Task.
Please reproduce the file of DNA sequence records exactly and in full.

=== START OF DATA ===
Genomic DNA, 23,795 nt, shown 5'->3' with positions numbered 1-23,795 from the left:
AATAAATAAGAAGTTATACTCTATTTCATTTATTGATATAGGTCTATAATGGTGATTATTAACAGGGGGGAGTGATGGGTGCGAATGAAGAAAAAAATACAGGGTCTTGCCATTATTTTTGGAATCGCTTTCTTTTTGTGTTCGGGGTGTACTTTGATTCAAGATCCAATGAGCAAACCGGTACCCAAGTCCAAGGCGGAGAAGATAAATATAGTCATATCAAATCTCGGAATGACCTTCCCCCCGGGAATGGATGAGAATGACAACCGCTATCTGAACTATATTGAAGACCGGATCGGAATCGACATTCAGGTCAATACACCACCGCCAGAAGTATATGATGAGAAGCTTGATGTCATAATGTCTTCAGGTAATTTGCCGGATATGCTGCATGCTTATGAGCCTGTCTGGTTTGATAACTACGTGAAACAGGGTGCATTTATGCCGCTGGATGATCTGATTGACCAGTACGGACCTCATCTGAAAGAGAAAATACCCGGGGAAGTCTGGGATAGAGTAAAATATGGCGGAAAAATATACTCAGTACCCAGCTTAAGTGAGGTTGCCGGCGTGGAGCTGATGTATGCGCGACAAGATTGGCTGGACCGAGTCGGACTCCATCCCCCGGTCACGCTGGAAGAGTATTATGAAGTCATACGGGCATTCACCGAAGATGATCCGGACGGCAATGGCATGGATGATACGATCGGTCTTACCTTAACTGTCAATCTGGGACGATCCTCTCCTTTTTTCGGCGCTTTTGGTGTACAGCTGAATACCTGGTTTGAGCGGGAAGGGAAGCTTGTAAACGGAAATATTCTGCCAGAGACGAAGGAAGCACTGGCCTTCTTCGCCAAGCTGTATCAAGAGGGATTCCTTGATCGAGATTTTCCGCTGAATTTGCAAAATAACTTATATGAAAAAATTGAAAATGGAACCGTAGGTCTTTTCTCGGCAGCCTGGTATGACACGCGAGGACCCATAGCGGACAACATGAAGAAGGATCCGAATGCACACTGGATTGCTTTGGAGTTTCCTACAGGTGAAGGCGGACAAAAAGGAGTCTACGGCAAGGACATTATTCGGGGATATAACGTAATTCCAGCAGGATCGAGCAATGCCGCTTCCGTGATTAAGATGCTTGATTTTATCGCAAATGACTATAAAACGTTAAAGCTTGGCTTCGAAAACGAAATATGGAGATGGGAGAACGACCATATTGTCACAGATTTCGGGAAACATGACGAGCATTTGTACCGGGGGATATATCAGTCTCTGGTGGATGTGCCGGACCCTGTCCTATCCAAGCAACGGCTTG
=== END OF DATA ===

Genomic DNA, 23,795 nt, shown 5'->3' with positions numbered 1-23,795 from the left:
AATAAATAAGAAGTTATACTCTATTTCATTTATTGATATAGGTCTATAATGGTGATTATTAACAGGGGGGAGTGATGGGTGCGAATGAAGAAAAAAATACAGGGTCTTGCCATTATTTTTGGAATCGCTTTCTTTTTGTGTTCGGGGTGTACTTTGATTCAAGATCCAATGAGCAAACCGGTACCCAAGTCCAAGGCGGAGAAGATAAATATAGTCATATCAAATCTCGGAATGACCTTCCCCCCGGGAATGGATGAGAATGACAACCGCTATCTGAACTATATTGAAGACCGGATCGGAATCGACATTCAGGTCAATACACCACCGCCAGAAGTATATGATGAGAAGCTTGATGTCATAATGTCTTCAGGTAATTTGCCGGATATGCTGCATGCTTATGAGCCTGTCTGGTTTGATAACTACGTGAAACAGGGTGCATTTATGCCGCTGGATGATCTGATTGACCAGTACGGACCTCATCTGAAAGAGAAAATACCCGGGGAAGTCTGGGATAGAGTAAAATATGGCGGAAAAATATACTCAGTACCCAGCTTAAGTGAGGTTGCCGGCGTGGAGCTGATGTATGCGCGACAAGATTGGCTGGACCGAGTCGGACTCCATCCCCCGGTCACGCTGGAAGAGTATTATGAAGTCATACGGGCATTCACCGAAGATGATCCGGACGGCAATGGCATGGATGATACGATCGGTCTTACCTTAACTGTCAATCTGGGACGATCCTCTCCTTTTTTCGGCGCTTTTGGTGTACAGCTGAATACCTGGTTTGAGCGGGAAGGGAAGCTTGTAAACGGAAATATTCTGCCAGAGACGAAGGAAGCACTGGCCTTCTTCGCCAAGCTGTATCAAGAGGGATTCCTTGATCGAGATTTTCCGCTGAATTTGCAAAATAACTTATATGAAAAAATTGAAAATGGAACCGTAGGTCTTTTCTCGGCAGCCTGGTATGACACGCGAGGACCCATAGCGGACAACATGAAGAAGGATCCGAATGCACACTGGATTGCTTTGGAGTTTCCTACAGGTGAAGGCGGACAAAAAGGAGTCTACGGCAAGGACATTATTCGGGGATATAACGTAATTCCAGCAGGATCGAGCAATGCCGCTTCCGTGATTAAGATGCTTGATTTTATCGCAAATGACTATAAAACGTTAAAGCTTGGCTTCGAAAACGAAATATGGAGATGGGAGAACGACCATATTGTCACAGATTTCGGGAAACATGACGAGCATTTGTACCGGGGGATATATCAGTCTCTGGTGGATGTGCCGGACCCTGTCCTATCCAAGCAACGGCTTG